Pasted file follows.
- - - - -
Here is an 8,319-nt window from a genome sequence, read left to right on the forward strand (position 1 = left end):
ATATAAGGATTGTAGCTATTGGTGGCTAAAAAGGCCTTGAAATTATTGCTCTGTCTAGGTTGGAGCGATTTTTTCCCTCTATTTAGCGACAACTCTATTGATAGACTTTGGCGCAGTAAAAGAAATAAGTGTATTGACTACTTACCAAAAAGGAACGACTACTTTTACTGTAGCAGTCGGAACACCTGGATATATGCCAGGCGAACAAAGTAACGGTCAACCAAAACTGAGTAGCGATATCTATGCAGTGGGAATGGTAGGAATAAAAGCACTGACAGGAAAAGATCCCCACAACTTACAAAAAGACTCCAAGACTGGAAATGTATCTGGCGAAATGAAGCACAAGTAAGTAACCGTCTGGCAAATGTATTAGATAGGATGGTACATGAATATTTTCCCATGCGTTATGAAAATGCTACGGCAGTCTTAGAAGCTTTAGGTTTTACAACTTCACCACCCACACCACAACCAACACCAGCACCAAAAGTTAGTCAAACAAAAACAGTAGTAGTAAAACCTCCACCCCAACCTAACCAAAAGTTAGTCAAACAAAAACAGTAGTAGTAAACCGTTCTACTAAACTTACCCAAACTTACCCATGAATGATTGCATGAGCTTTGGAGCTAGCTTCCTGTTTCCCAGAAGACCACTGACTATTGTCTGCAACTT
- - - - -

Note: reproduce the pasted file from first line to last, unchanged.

Here is an 8,319-nt window from a genome sequence, read left to right on the forward strand (position 1 = left end):
ATATAAGGATTGTAGCTATTGGTGGCTAAAAAGGCCTTGAAATTATTGCTCTGTCTAGGTTGGAGCGATTTTTTCCCTCTATTTAGCGACAACTCTATTGATAGACTTTGGCGCAGTAAAAGAAATAAGTGTATTGACTACTTACCAAAAAGGAACGACTACTTTTACTGTAGCAGTCGGAACACCTGGATATATGCCAGGCGAACAAAGTAACGGTCAACCAAAACTGAGTAGCGATATCTATGCAGTGGGAATGGTAGGAATAAAAGCACTGACAGGAAAAGATCCCCACAACTTACAAAAAGACTCCAAGACTGGAAATGTATCTGGCGAAATGAAGCACAAGTAAGTAACCGTCTGGCAAATGTATTAGATAGGATGGTACATGAATATTTTCCCATGCGTTATGAAAATGCTACGGCAGTCTTAGAAGCTTTAGGTTTTACAACTTCACCACCCACACCACAACCAACACCAGCACCAAAAGTTAGTCAAACAAAAACAGTAGTAGTAAAACCTCCACCCCAACCTAACCAAAAGTTAGTCAAACAAAAACAGTAGTAGTAAACCGTTCTACTAAACTTACCCAAACTTACCCATGAATGATTGCATGAGCTTTGGAGCTAGCTTCCTGTTTCCCAGAAGACCACTGACTATTGTCTGCAACTT